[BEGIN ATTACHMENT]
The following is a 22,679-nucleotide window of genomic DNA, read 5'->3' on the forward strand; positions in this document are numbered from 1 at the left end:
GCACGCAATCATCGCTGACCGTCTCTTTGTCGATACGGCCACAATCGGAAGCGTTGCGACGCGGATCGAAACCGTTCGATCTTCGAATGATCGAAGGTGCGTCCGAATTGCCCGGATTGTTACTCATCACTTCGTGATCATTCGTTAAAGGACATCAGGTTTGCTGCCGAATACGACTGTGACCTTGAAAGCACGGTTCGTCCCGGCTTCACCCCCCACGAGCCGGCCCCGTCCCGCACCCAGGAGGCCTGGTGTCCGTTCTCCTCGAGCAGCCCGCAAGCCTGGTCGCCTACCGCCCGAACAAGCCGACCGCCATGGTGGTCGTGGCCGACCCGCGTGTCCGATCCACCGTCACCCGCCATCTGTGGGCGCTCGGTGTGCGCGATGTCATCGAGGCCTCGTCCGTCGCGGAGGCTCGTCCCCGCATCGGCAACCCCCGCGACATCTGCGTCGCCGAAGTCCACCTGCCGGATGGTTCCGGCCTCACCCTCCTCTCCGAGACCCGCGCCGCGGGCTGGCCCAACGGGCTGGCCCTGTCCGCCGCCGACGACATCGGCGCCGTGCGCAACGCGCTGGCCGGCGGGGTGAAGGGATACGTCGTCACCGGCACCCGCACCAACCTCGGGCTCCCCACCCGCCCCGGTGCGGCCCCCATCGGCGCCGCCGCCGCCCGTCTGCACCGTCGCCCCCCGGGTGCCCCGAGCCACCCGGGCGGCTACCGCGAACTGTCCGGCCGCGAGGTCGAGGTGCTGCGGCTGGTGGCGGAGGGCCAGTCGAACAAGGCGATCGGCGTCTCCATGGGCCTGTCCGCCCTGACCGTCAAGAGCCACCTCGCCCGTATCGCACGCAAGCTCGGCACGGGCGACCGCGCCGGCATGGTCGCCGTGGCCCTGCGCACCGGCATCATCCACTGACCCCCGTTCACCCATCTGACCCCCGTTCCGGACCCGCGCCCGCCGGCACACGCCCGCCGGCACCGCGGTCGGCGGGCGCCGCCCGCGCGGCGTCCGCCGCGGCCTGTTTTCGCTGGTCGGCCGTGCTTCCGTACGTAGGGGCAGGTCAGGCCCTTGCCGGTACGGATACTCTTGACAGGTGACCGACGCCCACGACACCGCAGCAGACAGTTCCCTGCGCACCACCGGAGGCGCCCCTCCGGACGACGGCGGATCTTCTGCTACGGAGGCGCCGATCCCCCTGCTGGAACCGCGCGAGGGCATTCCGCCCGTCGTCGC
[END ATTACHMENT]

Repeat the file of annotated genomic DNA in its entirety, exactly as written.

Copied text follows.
The following is a 22,679-nucleotide window of genomic DNA, read 5'->3' on the forward strand; positions in this document are numbered from 1 at the left end:
GCACGCAATCATCGCTGACCGTCTCTTTGTCGATACGGCCACAATCGGAAGCGTTGCGACGCGGATCGAAACCGTTCGATCTTCGAATGATCGAAGGTGCGTCCGAATTGCCCGGATTGTTACTCATCACTTCGTGATCATTCGTTAAAGGACATCAGGTTTGCTGCCGAATACGACTGTGACCTTGAAAGCACGGTTCGTCCCGGCTTCACCCCCCACGAGCCGGCCCCGTCCCGCACCCAGGAGGCCTGGTGTCCGTTCTCCTCGAGCAGCCCGCAAGCCTGGTCGCCTACCGCCCGAACAAGCCGACCGCCATGGTGGTCGTGGCCGACCCGCGTGTCCGATCCACCGTCACCCGCCATCTGTGGGCGCTCGGTGTGCGCGATGTCATCGAGGCCTCGTCCGTCGCGGAGGCTCGTCCCCGCATCGGCAACCCCCGCGACATCTGCGTCGCCGAAGTCCACCTGCCGGATGGTTCCGGCCTCACCCTCCTCTCCGAGACCCGCGCCGCGGGCTGGCCCAACGGGCTGGCCCTGTCCGCCGCCGACGACATCGGCGCCGTGCGCAACGCGCTGGCCGGCGGGGTGAAGGGATACGTCGTCACCGGCACCCGCACCAACCTCGGGCTCCCCACCCGCCCCGGTGCGGCCCCCATCGGCGCCGCCGCCGCCCGTCTGCACCGTCGCCCCCCGGGTGCCCCGAGCCACCCGGGCGGCTACCGCGAACTGTCCGGCCGCGAGGTCGAGGTGCTGCGGCTGGTGGCGGAGGGCCAGTCGAACAAGGCGATCGGCGTCTCCATGGGCCTGTCCGCCCTGACCGTCAAGAGCCACCTCGCCCGTATCGCACGCAAGCTCGGCACGGGCGACCGCGCCGGCATGGTCGCCGTGGCCCTGCGCACCGGCATCATCCACTGACCCCCGTTCACCCATCTGACCCCCGTTCCGGACCCGCGCCCGCCGGCACACGCCCGCCGGCACCGCGGTCGGCGGGCGCCGCCCGCGCGGCGTCCGCCGCGGCCTGTTTTCGCTGGTCGGCCGTGCTTCCGTACGTAGGGGCAGGTCAGGCCCTTGCCGGTACGGATACTCTTGACAGGTGACCGACGCCCACGACACCGCAGCAGACAGTTCCCTGCGCACCACCGGAGGCGCCCCTCCGGACGACGGCGGATCTTCTGCTACGGAGGCGCCGATCCCCCTGCTGGAACCGCGCGAGGGCATTCCGCCCGTCGTCGC